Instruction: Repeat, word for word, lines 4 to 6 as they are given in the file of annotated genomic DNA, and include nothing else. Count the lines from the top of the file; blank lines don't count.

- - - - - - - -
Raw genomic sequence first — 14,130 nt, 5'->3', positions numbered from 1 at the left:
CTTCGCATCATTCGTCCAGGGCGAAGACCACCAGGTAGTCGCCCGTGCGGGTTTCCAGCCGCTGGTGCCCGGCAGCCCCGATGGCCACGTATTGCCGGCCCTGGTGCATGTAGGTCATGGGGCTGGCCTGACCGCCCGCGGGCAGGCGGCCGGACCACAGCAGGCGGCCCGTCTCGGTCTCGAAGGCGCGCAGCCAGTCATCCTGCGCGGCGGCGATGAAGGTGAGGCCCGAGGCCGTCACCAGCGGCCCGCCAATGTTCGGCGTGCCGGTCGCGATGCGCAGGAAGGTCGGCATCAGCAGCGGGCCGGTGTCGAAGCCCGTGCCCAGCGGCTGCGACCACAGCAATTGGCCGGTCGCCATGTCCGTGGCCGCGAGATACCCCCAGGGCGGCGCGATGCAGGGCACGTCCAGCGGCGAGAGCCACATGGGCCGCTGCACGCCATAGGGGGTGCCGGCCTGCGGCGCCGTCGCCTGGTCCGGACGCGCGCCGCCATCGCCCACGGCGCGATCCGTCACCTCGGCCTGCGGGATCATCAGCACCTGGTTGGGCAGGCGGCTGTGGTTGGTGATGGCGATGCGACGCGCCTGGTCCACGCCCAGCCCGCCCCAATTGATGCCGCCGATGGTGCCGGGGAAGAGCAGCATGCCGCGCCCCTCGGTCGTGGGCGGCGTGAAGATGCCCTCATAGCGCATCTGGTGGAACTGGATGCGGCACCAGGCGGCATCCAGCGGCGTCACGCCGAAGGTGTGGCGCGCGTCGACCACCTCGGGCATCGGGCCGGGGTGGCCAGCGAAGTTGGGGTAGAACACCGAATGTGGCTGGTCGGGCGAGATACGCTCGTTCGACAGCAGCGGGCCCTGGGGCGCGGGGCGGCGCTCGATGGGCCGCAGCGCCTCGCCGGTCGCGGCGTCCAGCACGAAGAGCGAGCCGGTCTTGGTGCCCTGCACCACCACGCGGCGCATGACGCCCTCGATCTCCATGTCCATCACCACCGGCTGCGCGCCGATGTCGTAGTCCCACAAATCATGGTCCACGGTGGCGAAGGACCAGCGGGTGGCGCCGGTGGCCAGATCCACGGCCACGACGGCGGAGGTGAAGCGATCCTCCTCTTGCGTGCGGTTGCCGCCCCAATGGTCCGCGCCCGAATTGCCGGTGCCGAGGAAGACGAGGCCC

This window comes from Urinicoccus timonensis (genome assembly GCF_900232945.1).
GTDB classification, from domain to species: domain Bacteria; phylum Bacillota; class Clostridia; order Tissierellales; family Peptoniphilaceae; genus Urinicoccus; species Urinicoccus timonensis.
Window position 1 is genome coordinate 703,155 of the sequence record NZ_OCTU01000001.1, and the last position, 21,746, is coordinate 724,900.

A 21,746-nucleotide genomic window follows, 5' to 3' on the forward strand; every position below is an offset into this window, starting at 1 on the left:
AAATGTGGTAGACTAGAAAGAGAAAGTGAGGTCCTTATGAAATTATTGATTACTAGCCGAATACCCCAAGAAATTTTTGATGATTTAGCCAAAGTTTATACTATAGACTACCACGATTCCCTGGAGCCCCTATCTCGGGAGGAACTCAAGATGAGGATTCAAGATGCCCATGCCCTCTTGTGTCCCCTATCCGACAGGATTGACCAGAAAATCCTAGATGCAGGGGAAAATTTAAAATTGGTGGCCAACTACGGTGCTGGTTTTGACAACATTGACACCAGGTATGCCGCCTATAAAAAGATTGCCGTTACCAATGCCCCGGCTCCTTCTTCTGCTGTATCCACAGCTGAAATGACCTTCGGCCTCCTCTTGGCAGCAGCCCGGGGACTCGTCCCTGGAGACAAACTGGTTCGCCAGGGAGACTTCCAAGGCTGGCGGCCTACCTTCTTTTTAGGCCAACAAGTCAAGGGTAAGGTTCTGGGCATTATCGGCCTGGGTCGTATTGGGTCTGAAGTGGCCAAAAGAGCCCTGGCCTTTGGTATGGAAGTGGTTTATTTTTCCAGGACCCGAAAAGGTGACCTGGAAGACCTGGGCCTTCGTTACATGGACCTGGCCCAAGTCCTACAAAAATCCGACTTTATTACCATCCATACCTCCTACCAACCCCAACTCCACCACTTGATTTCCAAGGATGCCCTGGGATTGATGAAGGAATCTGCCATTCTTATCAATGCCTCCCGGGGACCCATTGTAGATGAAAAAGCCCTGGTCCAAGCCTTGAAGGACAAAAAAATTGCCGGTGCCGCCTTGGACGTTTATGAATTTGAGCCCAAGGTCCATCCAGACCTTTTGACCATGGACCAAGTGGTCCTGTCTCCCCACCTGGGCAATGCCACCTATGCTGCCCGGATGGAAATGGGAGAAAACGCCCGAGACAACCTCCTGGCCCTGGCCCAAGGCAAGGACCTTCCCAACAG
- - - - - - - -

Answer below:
GTDB classification, from domain to species: domain Bacteria; phylum Bacillota; class Clostridia; order Tissierellales; family Peptoniphilaceae; genus Urinicoccus; species Urinicoccus timonensis.
Window position 1 is genome coordinate 703,155 of the sequence record NZ_OCTU01000001.1, and the last position, 21,746, is coordinate 724,900.

A 21,746-nucleotide genomic window follows, 5' to 3' on the forward strand; every position below is an offset into this window, starting at 1 on the left: